Ireland

Semester Abroad-Dublin Spring 2017

Alex Brauman – Junior – Agricultural and Biological Engineering

On January 12th I packed everything I thought I would need for 4 months of studying in another country and drove up to Chicago to spend the day with my family.  The next morning I flew to New York to start my adventure.

After spending 3 days in the city visiting a friend I boarded an overnight flight to Dublin.  Everything since then has been a blur.  The first week was all orientations, getting to know the school, and visiting the city.  It didn’t take long to start traveling though; the first Saturday after we arrived, the school sponsored a daytrip to Belfast and the Giant’s Causeway.

I am studying at University College Dublin, one of the largest schools in Ireland, with just over 25,000 students.  It is located in the suburbs south of Dublin, but is only a 20 minute bus ride from the city.  The campus is a lot smaller than U of I and a lot of the Irish students I have talked to live at home with their parents and commute to campus.  There isn’t really a campus town like there is in Champaign.  It isn’t really any better or worse, just different from what I am used to!  I’m taking 4 classes here on campus and one online through U of I and they’re actually pretty similar to a lot of the classes I have taken at U of I.

Traveling in Europe, and Ireland in particular, is incredibly easy.  There is so much to do compacted into a small area.  In the 5 weeks I have been here I have visited Cork and kissed the Blarney stone, Galway and the Cliffs of Moher, spent a good amount of time exploring Dublin, and spent a few days in Madrid!  I also have trips to London, Brussels, Budapest, Prague, and Vienna planned.  From Dublin I can get to anywhere in Ireland in less than 5 hours.  Busses and trains crisscross Ireland and the rest of Europe for that matter.  If you plan ahead of time, weekend trips are relatively cheap and allow you to visit some incredible places!  Traveling by yourself or with other students teaches you so much about yourself and the places you visit.

If you’re considering studying abroad during your time at the University of Illinois, do it.  There are so many opportunities, there is bound to be something that will fit your academic goals and schedule.  There are also many scholarships that will help cover any potetial costs of your study abroad experience.  Early planning will immensely by making sure you keep some classes reserved to take abroad.  Studying in another country is an amazing experience and I would reccommend it too anyone who is even considering it!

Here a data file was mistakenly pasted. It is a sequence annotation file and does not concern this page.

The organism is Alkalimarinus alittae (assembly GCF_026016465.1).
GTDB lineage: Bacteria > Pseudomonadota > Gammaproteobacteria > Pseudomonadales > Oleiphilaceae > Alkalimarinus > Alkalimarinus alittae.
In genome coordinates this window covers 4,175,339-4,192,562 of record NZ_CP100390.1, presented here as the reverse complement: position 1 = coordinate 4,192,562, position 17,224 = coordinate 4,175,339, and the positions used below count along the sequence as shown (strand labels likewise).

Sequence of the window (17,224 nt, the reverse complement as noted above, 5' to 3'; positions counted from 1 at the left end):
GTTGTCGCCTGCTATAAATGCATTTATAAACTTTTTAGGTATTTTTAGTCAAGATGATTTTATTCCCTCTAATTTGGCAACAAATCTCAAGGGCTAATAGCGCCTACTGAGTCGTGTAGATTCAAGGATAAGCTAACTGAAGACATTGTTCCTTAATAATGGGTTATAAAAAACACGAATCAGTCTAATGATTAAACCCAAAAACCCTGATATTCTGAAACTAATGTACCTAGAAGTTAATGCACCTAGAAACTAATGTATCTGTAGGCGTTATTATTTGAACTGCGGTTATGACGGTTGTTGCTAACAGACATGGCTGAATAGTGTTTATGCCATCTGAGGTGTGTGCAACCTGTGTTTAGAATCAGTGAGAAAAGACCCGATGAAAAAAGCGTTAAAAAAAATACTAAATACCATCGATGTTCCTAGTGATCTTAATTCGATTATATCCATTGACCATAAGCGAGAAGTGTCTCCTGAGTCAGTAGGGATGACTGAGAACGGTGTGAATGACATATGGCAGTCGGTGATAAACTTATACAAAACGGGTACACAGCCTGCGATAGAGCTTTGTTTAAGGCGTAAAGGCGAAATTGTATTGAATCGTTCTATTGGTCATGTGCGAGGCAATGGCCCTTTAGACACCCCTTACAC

-Alex Brauman

#ILLINOISabroad

Advertisements
Standard
Europe, Ireland, Uncategorized

Happy Cows Come From Ireland

My friends and family always joke with me, “Are you actually studying over there?” While I have been on many adventures during my time abroad, rest assured I am still attending class and learning at University College Dublin. This past Friday, I had my first “practical” or field trip to the university’s research farm, Lyons. I went with my ANSC20050 class, which is about dairy production.

Ireland’s dairy production system is very different from ours in the states. One of the first things I though when stepping off the plane for the first time in Ireland was, “Wow, this place really is green!” Ireland’s abundance of grass is a cheap feedstuff for cows. Ireland’s weather also differs from Illinois’. It rains here, a lot. This causes the grass to grow on a seasonal curve, with the highest amount of grass being produced in the spring. Farmers will try to match the curve with milk production, meaning the cows will also be producing the most milk in the spring.

Spring calving is most popular in Ireland, which results in a surplus of milk being produced in the spring and less being produced in the winter. One way Ireland deals with the high amount of milk in the spring is by producing dairy products, which have a long shelf life. Ireland is famous for it’s butter, cream liquor and cheeses. Since Ireland is an island, the products being sold internationally must also have a long shelf life.

I have been greatly enjoying my dairy production class at UCD and learning about the differences and similarities between Ireland’s production and the production back home. It was refreshing visiting Lyon’s Research Farm to see that cows may raised differently over here, but they are still as happy and cute as I remember them from back home.

– Tessa Cowser

Standard